Despite these criticisms, I really was into this story, and think it is Minor’s best effort yet. I would contend that the first two books each had the opposite weaknesses and strengths. The first book, for instance, was written in very beautiful, almost poetic, prose, but was somewhat lacking in details. The second book, meanwhile, was chock-full of information about the world, characters, military, so on, but the prose seemed to be a bit “rougher”, if you will. This third volume had the best of both worlds with in-depth details and elegant writing.

I appreciated in the story how Minor fleshed out and (forgive the term, you know what I mean) “humanized” the dragons. They are not just plot conveniences, but real, thinking, believing, caring people. So many books, treat dragons, even the sapient ones, as glorified, extra-smart horses. Minor is to be praised for not doing this.

Beyond that, Valor’s Worth dealt with some important inter-connected themes, such as faith in God, dealing with trauma, and trusting the Lord to help us to persevere in hard situations in life.

This series is set in a world where the God-analogue (Creo) is there and protects His people, but doesn’t solve all of their problems for them. Instead, He works through people. Just as in the real world, people suffer and die, but their faith in God is what makes them able to withstand this. God has a plan, and we must trust Him to fulfill it. Trust in God is truly a major theme of the work. Not just with our physical problems, but with our emotional anguish, as well. As someone dealing with issues from Iraq, I like that Minor didn’t make Vinyanel’s war traumas either fake or easily gotten over. He has to trust Creo with these hurts (very real hurts) as well. They still hurt him. He is still affected by them, and probably always will be. The answer lies not in magically getting rid of pain, but learning how to deal with it and trusting God to help him do so.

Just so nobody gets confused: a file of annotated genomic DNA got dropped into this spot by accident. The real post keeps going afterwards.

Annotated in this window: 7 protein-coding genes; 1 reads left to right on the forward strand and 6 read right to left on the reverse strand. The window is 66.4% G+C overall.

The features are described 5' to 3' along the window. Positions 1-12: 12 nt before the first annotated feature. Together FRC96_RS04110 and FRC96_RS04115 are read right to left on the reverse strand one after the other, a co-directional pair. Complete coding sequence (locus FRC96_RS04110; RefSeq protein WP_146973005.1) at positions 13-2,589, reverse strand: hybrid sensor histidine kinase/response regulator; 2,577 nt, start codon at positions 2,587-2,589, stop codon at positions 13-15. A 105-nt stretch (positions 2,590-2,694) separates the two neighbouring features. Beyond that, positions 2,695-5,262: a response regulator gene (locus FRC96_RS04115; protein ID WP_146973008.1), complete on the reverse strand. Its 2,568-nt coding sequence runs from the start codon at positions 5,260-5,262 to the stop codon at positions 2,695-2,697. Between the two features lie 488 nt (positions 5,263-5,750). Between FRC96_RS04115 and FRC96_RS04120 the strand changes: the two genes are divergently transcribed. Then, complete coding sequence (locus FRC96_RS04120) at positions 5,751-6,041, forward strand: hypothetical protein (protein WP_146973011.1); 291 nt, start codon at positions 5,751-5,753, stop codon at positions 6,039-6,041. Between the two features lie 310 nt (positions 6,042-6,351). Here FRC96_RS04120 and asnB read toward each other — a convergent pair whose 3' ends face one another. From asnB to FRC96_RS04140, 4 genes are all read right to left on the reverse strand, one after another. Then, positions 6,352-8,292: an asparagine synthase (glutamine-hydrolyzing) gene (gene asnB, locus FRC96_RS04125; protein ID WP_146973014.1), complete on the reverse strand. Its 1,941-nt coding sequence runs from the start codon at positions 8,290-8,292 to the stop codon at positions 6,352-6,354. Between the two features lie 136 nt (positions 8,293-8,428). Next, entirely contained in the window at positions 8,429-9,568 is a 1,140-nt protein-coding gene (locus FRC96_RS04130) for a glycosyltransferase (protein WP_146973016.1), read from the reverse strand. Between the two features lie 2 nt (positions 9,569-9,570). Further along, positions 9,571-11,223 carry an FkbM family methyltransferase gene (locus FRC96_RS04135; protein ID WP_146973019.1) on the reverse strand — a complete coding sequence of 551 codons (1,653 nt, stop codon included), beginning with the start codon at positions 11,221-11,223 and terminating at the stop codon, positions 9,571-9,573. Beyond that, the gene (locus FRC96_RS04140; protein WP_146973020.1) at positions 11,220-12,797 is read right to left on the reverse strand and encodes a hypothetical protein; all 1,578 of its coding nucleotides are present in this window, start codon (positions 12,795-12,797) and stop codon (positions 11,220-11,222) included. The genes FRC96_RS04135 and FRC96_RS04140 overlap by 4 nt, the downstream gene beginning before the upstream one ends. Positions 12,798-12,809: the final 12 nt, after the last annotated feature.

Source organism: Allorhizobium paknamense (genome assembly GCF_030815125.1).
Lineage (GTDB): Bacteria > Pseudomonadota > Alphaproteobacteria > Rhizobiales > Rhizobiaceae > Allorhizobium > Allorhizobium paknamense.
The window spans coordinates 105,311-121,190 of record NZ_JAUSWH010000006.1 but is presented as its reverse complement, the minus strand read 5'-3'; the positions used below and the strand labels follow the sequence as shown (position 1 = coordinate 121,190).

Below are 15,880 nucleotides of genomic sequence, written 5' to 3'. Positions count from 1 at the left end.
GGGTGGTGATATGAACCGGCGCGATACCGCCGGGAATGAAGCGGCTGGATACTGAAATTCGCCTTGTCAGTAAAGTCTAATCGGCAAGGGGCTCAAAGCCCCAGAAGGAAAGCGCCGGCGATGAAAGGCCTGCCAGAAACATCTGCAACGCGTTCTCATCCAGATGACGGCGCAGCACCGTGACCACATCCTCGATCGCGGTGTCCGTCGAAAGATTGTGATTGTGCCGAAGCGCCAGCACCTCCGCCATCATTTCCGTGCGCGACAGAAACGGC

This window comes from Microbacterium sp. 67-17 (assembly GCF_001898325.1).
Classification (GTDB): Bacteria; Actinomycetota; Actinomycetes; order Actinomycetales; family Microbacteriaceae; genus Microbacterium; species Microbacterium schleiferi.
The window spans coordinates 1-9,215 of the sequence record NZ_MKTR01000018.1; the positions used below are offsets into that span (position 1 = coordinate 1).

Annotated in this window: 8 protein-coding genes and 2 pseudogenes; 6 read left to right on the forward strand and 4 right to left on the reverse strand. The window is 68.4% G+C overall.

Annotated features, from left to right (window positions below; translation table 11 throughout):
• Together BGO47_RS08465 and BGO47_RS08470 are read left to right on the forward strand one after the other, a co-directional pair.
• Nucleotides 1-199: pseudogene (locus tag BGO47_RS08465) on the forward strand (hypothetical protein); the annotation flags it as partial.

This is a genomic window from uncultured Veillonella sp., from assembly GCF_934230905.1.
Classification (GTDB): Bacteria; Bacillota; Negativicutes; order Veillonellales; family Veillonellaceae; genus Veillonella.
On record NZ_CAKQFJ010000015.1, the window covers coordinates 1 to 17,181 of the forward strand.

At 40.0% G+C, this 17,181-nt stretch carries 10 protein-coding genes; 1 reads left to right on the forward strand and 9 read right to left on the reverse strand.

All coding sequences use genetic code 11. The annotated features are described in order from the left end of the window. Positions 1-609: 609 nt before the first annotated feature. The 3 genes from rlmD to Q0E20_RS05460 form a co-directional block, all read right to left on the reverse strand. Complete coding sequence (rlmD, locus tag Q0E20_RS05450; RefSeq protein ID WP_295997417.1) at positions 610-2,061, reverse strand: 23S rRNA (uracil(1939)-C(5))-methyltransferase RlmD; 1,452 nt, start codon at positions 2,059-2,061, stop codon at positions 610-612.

This kind of dovetails into the final theme, from the title, which was knowing why we fight or endure bad things in life, and seeing the right thing through to the end. It connects because of the truth that crises, disasters, and other hard times are (or ought to be) far more bearable for those who truly trust God, Whom the Bible says will never leave or forsake us. He is with us always.

Valor’s Worth was a fun, edifying read. I can’t wait until Rebecca Minor releases her next book in the series.

Highly recommended.

Timothy Stone is an Army veteran who served in combat operations in Iraq. He can be found in his free time reading way too much manga, comics, and speculative fiction, as well as other genres. He above all is a horrible sinner saved by the grace of God, and hopes he can bring glory to His Savior and Lord. Read his reviews of fantasy and other books on GoodReads.

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Leah Burchfiel

To steal an image from somewhere I can’t remember, I feel like we need an Oprah-figure to come and go “Therapy for you! Therapy for you! Therapy for you! Therapy for everybody!

Rebecca LuElla Miller

Timothy, I appreciated this review. Thank you for giving us a good look at the story, both the positive and negative, and adding your take on the central theme. Books should have impact, and it’s good to know this one did.

I appreciate the recommendation.